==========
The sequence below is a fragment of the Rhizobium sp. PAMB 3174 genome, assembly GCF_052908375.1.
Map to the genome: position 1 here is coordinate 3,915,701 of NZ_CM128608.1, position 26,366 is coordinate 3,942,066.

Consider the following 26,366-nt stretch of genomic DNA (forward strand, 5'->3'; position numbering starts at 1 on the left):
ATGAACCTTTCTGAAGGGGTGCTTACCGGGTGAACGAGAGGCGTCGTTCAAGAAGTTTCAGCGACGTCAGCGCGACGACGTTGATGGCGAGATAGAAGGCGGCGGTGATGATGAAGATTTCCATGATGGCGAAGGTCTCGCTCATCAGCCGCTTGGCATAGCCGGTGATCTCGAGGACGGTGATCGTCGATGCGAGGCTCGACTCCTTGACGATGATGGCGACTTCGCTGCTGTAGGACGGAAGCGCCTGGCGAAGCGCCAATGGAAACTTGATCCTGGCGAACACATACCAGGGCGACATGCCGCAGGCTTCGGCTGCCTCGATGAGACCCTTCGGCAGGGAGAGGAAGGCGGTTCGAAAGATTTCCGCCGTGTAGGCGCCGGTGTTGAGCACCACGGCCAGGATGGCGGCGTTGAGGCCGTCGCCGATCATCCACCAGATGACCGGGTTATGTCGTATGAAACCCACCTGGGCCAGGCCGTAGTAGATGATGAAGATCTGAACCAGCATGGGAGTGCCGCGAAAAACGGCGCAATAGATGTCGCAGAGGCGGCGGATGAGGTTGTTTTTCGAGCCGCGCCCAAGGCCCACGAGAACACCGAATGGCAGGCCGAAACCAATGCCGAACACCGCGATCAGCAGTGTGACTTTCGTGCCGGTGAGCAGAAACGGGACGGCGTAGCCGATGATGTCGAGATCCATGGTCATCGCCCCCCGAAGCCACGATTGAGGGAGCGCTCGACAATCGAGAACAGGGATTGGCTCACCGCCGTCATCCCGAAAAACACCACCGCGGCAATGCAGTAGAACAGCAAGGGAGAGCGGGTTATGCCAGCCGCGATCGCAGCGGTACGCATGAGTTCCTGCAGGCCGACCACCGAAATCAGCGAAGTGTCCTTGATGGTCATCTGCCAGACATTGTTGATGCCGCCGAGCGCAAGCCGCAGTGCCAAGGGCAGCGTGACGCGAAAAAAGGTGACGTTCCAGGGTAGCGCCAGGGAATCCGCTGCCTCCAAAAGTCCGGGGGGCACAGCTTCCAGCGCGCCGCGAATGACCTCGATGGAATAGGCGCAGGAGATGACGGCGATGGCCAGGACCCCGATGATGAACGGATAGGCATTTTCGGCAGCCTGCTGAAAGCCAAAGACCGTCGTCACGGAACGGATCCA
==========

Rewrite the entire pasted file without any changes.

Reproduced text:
The sequence below is a fragment of the Rhizobium sp. PAMB 3174 genome, assembly GCF_052908375.1.
Map to the genome: position 1 here is coordinate 3,915,701 of NZ_CM128608.1, position 26,366 is coordinate 3,942,066.

Consider the following 26,366-nt stretch of genomic DNA (forward strand, 5'->3'; position numbering starts at 1 on the left):
ATGAACCTTTCTGAAGGGGTGCTTACCGGGTGAACGAGAGGCGTCGTTCAAGAAGTTTCAGCGACGTCAGCGCGACGACGTTGATGGCGAGATAGAAGGCGGCGGTGATGATGAAGATTTCCATGATGGCGAAGGTCTCGCTCATCAGCCGCTTGGCATAGCCGGTGATCTCGAGGACGGTGATCGTCGATGCGAGGCTCGACTCCTTGACGATGATGGCGACTTCGCTGCTGTAGGACGGAAGCGCCTGGCGAAGCGCCAATGGAAACTTGATCCTGGCGAACACATACCAGGGCGACATGCCGCAGGCTTCGGCTGCCTCGATGAGACCCTTCGGCAGGGAGAGGAAGGCGGTTCGAAAGATTTCCGCCGTGTAGGCGCCGGTGTTGAGCACCACGGCCAGGATGGCGGCGTTGAGGCCGTCGCCGATCATCCACCAGATGACCGGGTTATGTCGTATGAAACCCACCTGGGCCAGGCCGTAGTAGATGATGAAGATCTGAACCAGCATGGGAGTGCCGCGAAAAACGGCGCAATAGATGTCGCAGAGGCGGCGGATGAGGTTGTTTTTCGAGCCGCGCCCAAGGCCCACGAGAACACCGAATGGCAGGCCGAAACCAATGCCGAACACCGCGATCAGCAGTGTGACTTTCGTGCCGGTGAGCAGAAACGGGACGGCGTAGCCGATGATGTCGAGATCCATGGTCATCGCCCCCCGAAGCCACGATTGAGGGAGCGCTCGACAATCGAGAACAGGGATTGGCTCACCGCCGTCATCCCGAAAAACACCACCGCGGCAATGCAGTAGAACAGCAAGGGAGAGCGGGTTATGCCAGCCGCGATCGCAGCGGTACGCATGAGTTCCTGCAGGCCGACCACCGAAATCAGCGAAGTGTCCTTGATGGTCATCTGCCAGACATTGTTGATGCCGCCGAGCGCAAGCCGCAGTGCCAAGGGCAGCGTGACGCGAAAAAAGGTGACGTTCCAGGGTAGCGCCAGGGAATCCGCTGCCTCCAAAAGTCCGGGGGGCACAGCTTCCAGCGCGCCGCGAATGACCTCGATGGAATAGGCGCAGGAGATGACGGCGATGGCCAGGACCCCGATGATGAACGGATAGGCATTTTCGGCAGCCTGCTGAAAGCCAAAGACCGTCGTCACGGAACGGATCCA